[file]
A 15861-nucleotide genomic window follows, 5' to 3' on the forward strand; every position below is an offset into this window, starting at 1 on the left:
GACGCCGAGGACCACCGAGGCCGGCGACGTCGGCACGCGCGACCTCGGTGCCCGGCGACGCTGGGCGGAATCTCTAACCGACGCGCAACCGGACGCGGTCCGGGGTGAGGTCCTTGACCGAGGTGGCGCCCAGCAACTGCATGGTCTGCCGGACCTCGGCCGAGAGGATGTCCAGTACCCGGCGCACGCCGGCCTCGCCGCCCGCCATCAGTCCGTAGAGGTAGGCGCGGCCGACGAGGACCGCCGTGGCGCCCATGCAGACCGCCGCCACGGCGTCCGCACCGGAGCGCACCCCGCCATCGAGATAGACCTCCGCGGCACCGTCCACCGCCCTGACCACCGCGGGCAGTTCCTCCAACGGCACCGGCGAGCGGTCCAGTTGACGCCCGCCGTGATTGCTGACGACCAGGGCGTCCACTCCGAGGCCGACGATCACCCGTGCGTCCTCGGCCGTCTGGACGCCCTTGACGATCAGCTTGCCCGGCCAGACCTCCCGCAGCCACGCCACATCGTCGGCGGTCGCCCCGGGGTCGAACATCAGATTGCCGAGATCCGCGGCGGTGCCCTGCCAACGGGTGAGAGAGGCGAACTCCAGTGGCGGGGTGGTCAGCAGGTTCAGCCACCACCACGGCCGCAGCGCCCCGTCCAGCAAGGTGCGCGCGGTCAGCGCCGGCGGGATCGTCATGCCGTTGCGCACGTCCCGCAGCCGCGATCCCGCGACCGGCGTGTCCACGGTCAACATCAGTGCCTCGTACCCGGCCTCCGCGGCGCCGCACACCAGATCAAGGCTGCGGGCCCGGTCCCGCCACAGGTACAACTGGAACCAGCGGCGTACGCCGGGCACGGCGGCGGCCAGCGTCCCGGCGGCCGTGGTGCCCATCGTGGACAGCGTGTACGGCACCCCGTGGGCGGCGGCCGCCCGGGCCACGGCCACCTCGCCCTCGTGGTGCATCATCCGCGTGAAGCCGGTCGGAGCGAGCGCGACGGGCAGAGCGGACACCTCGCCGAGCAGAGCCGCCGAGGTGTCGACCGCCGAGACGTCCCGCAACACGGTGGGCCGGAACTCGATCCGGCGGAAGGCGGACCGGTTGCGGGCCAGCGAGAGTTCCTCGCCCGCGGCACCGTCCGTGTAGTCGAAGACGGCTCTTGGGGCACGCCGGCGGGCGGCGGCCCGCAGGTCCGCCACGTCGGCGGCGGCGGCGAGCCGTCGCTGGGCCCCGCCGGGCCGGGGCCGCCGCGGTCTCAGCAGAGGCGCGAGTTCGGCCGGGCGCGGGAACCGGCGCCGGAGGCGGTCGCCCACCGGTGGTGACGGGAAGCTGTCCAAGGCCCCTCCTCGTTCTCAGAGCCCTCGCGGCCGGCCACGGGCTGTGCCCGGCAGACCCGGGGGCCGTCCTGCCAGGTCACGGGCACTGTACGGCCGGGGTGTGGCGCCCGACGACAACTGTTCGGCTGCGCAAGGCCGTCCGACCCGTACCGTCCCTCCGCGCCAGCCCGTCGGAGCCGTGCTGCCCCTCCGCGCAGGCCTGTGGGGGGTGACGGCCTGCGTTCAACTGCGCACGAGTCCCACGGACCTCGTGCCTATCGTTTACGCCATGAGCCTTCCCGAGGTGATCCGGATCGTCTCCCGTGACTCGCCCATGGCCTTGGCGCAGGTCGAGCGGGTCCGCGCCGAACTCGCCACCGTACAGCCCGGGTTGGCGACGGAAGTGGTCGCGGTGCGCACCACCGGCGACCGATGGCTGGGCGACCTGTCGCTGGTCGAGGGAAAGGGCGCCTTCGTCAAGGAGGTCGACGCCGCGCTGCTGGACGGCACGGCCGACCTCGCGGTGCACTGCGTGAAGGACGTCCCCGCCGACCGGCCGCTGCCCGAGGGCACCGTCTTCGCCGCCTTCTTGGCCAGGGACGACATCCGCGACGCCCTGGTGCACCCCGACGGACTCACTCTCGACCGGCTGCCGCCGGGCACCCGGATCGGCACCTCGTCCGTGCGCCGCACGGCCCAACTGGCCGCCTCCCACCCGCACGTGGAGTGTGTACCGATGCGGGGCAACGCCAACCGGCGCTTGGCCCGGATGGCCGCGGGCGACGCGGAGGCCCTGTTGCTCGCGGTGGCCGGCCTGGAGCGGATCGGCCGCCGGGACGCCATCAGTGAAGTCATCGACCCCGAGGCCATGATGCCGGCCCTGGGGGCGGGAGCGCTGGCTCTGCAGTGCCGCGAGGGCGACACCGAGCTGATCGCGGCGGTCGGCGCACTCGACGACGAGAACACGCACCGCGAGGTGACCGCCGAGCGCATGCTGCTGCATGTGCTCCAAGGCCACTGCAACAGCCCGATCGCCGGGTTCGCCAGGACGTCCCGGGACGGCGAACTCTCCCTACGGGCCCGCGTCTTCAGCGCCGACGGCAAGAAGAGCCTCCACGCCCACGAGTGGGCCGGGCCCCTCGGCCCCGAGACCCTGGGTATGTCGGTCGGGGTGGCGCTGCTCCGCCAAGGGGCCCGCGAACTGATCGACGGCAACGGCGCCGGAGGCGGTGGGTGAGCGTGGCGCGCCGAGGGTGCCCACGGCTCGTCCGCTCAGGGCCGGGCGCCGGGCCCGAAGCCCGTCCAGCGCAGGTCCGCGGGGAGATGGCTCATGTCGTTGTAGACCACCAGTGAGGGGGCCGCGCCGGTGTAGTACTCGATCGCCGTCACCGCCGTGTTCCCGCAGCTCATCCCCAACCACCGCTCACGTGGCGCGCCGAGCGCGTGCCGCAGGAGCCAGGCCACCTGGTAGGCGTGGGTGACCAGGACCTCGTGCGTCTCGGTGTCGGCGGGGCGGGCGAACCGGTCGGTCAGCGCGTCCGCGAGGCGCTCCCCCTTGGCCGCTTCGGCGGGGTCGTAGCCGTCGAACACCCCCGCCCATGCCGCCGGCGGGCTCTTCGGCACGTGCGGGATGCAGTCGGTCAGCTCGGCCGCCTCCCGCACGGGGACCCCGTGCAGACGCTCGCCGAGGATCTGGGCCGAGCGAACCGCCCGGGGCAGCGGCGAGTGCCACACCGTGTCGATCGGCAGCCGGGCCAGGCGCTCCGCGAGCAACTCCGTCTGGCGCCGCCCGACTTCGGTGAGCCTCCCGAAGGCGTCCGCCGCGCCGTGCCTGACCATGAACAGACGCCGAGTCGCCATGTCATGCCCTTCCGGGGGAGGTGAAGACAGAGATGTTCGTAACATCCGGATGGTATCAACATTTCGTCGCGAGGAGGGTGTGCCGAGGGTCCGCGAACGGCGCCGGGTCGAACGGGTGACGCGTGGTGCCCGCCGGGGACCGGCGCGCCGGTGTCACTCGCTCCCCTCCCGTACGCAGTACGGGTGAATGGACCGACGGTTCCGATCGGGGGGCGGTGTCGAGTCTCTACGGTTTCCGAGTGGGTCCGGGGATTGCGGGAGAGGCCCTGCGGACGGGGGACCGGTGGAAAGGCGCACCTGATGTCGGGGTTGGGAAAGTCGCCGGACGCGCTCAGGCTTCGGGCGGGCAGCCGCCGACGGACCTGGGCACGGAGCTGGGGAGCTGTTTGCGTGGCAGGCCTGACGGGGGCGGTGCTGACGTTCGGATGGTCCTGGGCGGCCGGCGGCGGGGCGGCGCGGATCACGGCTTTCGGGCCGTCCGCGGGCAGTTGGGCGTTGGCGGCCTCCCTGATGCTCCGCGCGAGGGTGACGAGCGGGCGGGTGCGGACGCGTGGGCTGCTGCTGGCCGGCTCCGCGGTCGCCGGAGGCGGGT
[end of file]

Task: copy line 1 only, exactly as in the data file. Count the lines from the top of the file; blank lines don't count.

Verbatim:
A 15861-nucleotide genomic window follows, 5' to 3' on the forward strand; every position below is an offset into this window, starting at 1 on the left: